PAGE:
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United States v. Garcia-Quintana

United States District Court, D. Arizona

January 13, 2020

United States of America, Plaintiff,
v.
Carlos Garcia-Quintana, Defendant.

          ORDER

          G. Murray Snow Chief United States District Judge

         Pending before the Court is Defendant Carlos Garcia-Quintana (“Defendant”)'s Motion to Dismiss Indictment, or Parts Within the Indictment (Doc. 22.) The Motion is denied.

         BACKGROUND

         On November 6, 2019, Defendant was arrested by United States Border Patrol when he was stopped while driving a van that contained eight undocumented immigrants. On November 19, 2019, Defendant was indicted on one count of Transportation of an Illegal Alien in violation of 8 U.S.C. § 1324(a)(1)(A)(ii) and (a)(1)(B)(ii).[1] On December 2, 2019, Defendant filed this motion arguing that the indictment failed to allege an essential element of the charged offense.

         DISCUSSION

         I. Legal Standard

         An indictment is sufficient if it contains the elements of the offense charged in enough detail to fairly inform the defendant of the charge and to enable him to plead. Hamling v. United States, 418 U.S. 87, 117-18 (1974). “Undoubtedly the language of the statute may be used in the general description of an offence, but it must be accompanied with such a statement of the facts and circumstances as will inform the accused of the specific offence, coming under the general description, with which he is charged.” Id.

         II. Analysis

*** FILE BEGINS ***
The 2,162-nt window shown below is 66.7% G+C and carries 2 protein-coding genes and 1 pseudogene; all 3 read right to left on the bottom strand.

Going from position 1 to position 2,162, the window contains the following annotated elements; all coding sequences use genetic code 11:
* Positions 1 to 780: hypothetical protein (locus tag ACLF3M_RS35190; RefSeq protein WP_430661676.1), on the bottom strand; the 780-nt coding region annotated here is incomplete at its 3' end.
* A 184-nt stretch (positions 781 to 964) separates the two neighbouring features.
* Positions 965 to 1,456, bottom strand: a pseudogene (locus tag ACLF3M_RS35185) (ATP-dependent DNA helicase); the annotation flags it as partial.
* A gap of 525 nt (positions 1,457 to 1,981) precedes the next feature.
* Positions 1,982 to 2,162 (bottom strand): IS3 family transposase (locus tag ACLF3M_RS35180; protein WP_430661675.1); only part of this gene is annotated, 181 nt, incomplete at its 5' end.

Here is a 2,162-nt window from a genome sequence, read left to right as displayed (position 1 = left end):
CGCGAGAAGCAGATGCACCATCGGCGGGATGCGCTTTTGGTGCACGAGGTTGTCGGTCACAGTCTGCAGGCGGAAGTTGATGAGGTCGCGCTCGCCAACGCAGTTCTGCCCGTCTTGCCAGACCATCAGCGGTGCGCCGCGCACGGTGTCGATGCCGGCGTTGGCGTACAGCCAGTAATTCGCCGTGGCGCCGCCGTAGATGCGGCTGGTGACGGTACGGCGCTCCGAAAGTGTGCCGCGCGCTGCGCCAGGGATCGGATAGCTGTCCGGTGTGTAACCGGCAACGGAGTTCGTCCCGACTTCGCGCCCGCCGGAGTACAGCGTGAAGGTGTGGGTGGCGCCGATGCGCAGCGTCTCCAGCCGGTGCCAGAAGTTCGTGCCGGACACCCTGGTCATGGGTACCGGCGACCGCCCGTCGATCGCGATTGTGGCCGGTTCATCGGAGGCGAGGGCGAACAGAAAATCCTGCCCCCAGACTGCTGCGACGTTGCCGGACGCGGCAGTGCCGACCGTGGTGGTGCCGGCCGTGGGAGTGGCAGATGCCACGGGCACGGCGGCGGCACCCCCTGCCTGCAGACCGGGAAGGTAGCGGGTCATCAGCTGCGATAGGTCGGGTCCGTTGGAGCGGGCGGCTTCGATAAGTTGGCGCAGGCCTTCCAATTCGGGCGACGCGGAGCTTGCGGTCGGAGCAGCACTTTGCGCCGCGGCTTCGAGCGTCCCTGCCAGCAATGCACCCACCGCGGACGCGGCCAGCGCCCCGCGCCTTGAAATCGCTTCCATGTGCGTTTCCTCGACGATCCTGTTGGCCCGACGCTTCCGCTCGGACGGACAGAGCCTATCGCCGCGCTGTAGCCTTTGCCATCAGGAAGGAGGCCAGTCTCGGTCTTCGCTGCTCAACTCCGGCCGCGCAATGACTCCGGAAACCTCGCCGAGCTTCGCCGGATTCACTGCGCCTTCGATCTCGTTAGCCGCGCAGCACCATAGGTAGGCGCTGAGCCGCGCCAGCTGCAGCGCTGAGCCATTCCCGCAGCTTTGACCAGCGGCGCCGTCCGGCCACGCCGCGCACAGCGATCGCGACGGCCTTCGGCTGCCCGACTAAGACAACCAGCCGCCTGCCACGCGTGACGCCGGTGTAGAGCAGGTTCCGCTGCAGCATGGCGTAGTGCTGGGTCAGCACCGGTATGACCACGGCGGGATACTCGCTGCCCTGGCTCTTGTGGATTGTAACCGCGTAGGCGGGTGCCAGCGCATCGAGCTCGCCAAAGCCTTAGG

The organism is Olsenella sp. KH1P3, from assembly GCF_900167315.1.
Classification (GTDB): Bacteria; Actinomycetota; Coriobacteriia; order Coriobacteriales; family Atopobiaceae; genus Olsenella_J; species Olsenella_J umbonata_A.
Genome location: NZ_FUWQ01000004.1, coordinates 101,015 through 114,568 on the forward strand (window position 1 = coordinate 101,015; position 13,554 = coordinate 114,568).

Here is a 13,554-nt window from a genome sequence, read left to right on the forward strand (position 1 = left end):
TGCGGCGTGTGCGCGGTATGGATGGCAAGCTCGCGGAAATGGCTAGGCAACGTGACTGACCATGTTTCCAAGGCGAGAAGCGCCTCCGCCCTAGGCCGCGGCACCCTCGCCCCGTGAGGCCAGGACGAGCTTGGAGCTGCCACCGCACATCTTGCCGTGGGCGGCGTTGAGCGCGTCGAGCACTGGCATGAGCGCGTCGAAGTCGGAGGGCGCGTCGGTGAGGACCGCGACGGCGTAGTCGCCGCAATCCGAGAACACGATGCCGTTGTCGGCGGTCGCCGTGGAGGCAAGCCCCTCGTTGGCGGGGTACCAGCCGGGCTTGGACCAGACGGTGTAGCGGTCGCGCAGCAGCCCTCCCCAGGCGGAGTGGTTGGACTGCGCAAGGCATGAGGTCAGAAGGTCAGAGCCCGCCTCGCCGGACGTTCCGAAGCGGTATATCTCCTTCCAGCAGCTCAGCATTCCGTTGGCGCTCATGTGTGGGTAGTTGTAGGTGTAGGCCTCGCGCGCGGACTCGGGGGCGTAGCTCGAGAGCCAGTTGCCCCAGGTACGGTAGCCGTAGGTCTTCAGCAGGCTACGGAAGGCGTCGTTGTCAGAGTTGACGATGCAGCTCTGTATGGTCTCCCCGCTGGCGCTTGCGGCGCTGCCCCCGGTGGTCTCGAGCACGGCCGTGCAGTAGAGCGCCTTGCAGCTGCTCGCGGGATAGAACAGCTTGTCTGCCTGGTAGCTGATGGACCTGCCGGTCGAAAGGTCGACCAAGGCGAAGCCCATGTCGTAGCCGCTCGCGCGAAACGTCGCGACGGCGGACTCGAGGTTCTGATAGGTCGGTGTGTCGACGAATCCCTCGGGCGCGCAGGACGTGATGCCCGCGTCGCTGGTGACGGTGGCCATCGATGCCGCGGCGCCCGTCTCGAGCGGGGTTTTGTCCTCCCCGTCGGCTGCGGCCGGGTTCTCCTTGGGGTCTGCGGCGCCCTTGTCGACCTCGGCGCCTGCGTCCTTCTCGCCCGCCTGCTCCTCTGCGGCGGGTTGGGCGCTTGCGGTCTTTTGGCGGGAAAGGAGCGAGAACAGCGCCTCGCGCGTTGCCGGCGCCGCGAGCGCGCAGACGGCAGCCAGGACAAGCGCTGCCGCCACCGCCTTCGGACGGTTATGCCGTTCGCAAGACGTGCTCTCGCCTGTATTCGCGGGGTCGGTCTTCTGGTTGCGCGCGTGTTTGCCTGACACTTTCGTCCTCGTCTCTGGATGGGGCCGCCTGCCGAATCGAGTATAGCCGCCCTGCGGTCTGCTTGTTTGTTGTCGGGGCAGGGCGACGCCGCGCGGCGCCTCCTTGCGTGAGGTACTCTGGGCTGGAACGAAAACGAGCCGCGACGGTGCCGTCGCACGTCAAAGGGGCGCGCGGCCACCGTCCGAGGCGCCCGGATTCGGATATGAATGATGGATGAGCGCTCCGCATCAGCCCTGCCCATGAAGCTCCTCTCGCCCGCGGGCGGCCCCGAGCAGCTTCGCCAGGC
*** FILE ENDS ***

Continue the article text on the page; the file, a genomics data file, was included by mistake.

Under 8 U.S.C. § 1324(a)(1)(A)(ii) and (a)(1)(B)(ii), Any person who . . . knowing or in reckless disregard of the fact that an alien has come to, entered, or remains in the United States in violation of law, transports, or moves or attempts to transport or move such alien within the United States by means of transportation or otherwise, in furtherance of such violation of law shall be . . . fined under Title 18, imprisoned not more than 5 years, or both[.]

         Defendant concedes that the indictment “fairly informs us that the named aliens entered the United States without authorization and were therefore ‘inadmissible' under civil immigration law. (8 USC § 1182(a)(6)).” (Doc. 22 at 3.) However, Defendant argues that the indictment is “defective” because it does not provide “facts showing a continuing ‘violation of law' which was furthered by the transportation provided by the defendant.” Id. Defendant also argues that “unauthorized entry in violation of 8 USC § 1325(a) is not a continuing offense and does not make subsequent presence unlawful, ” and that “an alien inadmissible only under 8 USC § 1182(a)(6) is not ‘unlawfully present.'” Id. at 7.

         Defendant provides no authority, nor is the Court aware of any, indicating that the underlying provision of law violated by alien(s) transported in violation of 8 U.S.C. § 1324(a)(1)(A)(ii) and (a)(1)(B)(ii) must be specified in an indictment. More to the point, individuals who are present in the United States without authorization, as Defendant concedes the indictment fairly asserts, are “commit[ting] a civil . . . violation of federal law.” Melendres v. Arpaio, 989 F.Supp.2d 822, 891 (D. Ariz. 2013). That this violation is not a criminal violation of the law does not prevent the civil violation of the law from meeting the elements under 8 U.S.C. § 1324(a)(1)(A)(ii) and (a)(1)(B)(ii), and Defendant has cited no authority suggesting otherwise. Thus, because the indictment “fairly informs us that the named aliens entered the United States without authorization, ” it necessarily provides “facts showing a continuing ‘violation of law' which was furthered by the transportation provided by the defendant.” (Doc. 22 at 3.)

         The indictment in this case adequately “inform[s] the accused of the specific offence, coming under the general description, with which he is charged.” Hamling, 418 U.S. at 118. Defendant's motion is denied.

         IT IS THEREFORE ORDERED that Defendant Carlos Garcia-Quintana's Motion to Dismiss Indictment, or Parts ...


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